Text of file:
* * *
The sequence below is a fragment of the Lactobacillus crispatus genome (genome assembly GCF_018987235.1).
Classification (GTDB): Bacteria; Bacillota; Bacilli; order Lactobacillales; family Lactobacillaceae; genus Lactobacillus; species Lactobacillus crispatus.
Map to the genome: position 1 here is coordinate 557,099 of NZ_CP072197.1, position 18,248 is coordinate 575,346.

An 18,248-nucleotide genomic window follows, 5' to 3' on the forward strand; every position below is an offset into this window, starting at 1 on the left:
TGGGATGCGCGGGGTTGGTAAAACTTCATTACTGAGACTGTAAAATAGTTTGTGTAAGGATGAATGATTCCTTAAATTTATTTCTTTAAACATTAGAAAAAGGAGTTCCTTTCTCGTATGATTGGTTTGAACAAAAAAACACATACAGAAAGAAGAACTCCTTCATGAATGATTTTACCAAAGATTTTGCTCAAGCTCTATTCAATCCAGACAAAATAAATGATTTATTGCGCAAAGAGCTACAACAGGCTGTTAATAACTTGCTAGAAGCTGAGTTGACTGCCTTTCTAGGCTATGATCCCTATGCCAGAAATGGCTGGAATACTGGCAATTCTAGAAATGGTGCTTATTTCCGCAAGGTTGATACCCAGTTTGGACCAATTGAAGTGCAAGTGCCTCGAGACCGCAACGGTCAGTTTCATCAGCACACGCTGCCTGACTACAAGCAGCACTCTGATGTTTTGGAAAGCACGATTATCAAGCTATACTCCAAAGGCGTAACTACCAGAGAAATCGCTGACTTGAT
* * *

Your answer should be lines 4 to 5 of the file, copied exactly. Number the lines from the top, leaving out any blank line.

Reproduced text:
An 18,248-nucleotide genomic window follows, 5' to 3' on the forward strand; every position below is an offset into this window, starting at 1 on the left:
TGGGATGCGCGGGGTTGGTAAAACTTCATTACTGAGACTGTAAAATAGTTTGTGTAAGGATGAATGATTCCTTAAATTTATTTCTTTAAACATTAGAAAAAGGAGTTCCTTTCTCGTATGATTGGTTTGAACAAAAAAACACATACAGAAAGAAGAACTCCTTCATGAATGATTTTACCAAAGATTTTGCTCAAGCTCTATTCAATCCAGACAAAATAAATGATTTATTGCGCAAAGAGCTACAACAGGCTGTTAATAACTTGCTAGAAGCTGAGTTGACTGCCTTTCTAGGCTATGATCCCTATGCCAGAAATGGCTGGAATACTGGCAATTCTAGAAATGGTGCTTATTTCCGCAAGGTTGATACCCAGTTTGGACCAATTGAAGTGCAAGTGCCTCGAGACCGCAACGGTCAGTTTCATCAGCACACGCTGCCTGACTACAAGCAGCACTCTGATGTTTTGGAAAGCACGATTATCAAGCTATACTCCAAAGGCGTAACTACCAGAGAAATCGCTGACTTGAT